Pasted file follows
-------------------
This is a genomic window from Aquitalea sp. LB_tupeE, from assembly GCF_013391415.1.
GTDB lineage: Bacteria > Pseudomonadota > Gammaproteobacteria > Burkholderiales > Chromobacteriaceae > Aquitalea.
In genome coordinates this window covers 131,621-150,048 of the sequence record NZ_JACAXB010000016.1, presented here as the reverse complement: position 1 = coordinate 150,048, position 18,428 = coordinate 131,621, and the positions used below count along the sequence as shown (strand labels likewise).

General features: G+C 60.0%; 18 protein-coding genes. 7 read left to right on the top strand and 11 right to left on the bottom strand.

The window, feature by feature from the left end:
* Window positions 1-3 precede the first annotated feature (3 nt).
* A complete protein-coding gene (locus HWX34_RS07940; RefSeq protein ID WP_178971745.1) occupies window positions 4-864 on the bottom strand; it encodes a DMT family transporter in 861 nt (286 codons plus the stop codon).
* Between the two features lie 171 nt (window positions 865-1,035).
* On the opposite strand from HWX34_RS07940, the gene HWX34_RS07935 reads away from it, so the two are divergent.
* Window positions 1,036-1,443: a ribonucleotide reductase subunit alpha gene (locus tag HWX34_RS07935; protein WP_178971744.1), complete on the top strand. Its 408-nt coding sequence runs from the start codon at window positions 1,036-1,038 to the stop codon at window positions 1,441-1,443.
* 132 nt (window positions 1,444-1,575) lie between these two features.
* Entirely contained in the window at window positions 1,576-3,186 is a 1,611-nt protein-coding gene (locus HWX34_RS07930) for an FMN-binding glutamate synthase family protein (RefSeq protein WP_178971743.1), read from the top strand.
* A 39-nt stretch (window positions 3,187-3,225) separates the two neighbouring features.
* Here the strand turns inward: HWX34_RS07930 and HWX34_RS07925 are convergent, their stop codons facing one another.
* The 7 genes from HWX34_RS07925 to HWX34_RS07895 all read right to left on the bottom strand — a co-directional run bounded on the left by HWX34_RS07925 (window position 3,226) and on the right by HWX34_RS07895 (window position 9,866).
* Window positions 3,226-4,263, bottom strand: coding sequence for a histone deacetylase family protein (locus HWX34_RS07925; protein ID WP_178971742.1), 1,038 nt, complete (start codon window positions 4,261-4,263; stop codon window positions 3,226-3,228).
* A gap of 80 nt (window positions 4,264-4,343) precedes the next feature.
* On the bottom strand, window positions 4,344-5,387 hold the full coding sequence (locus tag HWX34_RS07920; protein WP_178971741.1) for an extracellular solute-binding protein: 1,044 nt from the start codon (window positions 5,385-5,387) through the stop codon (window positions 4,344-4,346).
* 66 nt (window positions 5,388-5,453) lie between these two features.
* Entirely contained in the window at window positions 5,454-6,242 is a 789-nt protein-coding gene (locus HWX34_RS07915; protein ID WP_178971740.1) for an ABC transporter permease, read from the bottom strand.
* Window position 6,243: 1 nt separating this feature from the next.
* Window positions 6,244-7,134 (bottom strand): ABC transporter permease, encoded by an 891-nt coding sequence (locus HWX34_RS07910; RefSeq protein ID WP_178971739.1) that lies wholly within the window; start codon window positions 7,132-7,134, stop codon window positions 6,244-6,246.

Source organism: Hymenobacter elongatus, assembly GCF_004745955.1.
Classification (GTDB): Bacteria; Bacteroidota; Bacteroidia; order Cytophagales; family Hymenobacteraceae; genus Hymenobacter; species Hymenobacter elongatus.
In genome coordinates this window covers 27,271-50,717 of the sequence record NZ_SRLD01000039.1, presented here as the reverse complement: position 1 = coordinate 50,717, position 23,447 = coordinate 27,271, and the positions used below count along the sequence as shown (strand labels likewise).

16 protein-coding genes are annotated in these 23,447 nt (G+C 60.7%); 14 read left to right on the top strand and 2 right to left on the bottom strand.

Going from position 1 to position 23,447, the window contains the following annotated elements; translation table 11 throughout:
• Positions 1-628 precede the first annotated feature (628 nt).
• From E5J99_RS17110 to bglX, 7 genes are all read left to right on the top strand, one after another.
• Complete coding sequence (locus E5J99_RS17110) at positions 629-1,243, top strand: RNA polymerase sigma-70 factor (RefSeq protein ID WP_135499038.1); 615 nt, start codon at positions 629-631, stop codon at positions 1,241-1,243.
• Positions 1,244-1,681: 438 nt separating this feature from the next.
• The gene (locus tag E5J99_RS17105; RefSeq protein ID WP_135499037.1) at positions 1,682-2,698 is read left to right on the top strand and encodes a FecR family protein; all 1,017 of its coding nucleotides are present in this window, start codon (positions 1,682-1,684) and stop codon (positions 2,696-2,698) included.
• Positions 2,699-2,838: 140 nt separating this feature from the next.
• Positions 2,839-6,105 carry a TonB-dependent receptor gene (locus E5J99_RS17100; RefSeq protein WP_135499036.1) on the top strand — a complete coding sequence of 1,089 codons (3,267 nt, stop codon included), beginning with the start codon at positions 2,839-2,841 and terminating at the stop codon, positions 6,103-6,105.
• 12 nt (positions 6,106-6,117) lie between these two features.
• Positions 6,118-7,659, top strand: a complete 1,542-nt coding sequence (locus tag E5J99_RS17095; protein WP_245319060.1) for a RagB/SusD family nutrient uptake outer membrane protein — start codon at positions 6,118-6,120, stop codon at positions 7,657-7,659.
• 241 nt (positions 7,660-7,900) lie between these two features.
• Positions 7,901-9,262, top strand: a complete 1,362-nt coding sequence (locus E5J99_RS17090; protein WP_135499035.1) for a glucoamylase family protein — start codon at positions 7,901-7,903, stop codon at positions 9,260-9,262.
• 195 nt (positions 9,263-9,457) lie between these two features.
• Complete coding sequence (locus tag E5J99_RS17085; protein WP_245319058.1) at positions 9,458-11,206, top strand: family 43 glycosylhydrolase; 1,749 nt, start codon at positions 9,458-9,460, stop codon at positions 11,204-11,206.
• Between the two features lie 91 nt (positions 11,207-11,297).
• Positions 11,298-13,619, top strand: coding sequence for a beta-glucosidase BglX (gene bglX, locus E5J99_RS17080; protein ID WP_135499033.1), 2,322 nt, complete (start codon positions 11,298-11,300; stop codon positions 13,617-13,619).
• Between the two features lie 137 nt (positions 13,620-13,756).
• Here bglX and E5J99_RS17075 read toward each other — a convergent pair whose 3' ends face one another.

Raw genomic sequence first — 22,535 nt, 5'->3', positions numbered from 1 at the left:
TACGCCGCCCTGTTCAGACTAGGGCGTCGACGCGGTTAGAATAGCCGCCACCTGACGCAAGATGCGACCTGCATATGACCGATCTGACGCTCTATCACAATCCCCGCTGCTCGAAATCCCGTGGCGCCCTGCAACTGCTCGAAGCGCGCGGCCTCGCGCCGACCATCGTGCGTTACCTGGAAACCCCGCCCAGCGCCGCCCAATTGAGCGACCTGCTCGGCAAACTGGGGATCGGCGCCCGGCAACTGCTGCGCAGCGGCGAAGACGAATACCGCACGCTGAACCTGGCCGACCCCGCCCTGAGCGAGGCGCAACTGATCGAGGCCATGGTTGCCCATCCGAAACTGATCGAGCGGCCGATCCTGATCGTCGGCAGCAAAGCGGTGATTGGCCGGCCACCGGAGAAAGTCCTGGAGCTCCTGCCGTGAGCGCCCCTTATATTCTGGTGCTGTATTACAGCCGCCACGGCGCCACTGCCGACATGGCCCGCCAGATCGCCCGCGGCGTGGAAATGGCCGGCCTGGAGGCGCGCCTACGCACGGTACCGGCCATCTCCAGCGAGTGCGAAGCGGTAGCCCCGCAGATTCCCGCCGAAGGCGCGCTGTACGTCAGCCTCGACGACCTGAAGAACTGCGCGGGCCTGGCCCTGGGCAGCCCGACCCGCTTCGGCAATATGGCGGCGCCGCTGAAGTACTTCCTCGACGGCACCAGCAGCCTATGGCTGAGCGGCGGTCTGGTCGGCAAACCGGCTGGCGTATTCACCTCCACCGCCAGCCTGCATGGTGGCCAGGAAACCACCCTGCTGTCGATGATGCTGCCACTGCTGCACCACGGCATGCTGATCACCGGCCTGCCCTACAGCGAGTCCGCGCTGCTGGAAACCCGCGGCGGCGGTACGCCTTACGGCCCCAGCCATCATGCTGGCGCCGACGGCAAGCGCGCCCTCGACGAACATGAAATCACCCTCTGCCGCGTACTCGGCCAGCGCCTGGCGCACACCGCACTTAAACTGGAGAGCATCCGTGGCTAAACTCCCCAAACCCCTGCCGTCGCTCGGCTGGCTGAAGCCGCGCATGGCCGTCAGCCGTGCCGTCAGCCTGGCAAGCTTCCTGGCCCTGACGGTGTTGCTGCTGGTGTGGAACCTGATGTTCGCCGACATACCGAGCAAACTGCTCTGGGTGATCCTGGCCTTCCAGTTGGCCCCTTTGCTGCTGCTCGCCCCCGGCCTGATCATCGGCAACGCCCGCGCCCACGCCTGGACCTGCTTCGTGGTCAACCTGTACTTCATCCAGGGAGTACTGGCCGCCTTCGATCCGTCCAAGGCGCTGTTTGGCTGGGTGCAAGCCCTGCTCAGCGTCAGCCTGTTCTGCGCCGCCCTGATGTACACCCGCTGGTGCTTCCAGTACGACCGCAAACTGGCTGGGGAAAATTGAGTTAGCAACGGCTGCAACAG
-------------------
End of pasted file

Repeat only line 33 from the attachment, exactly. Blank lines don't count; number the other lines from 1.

• Positions 2,699-2,838: 140 nt separating this feature from the next.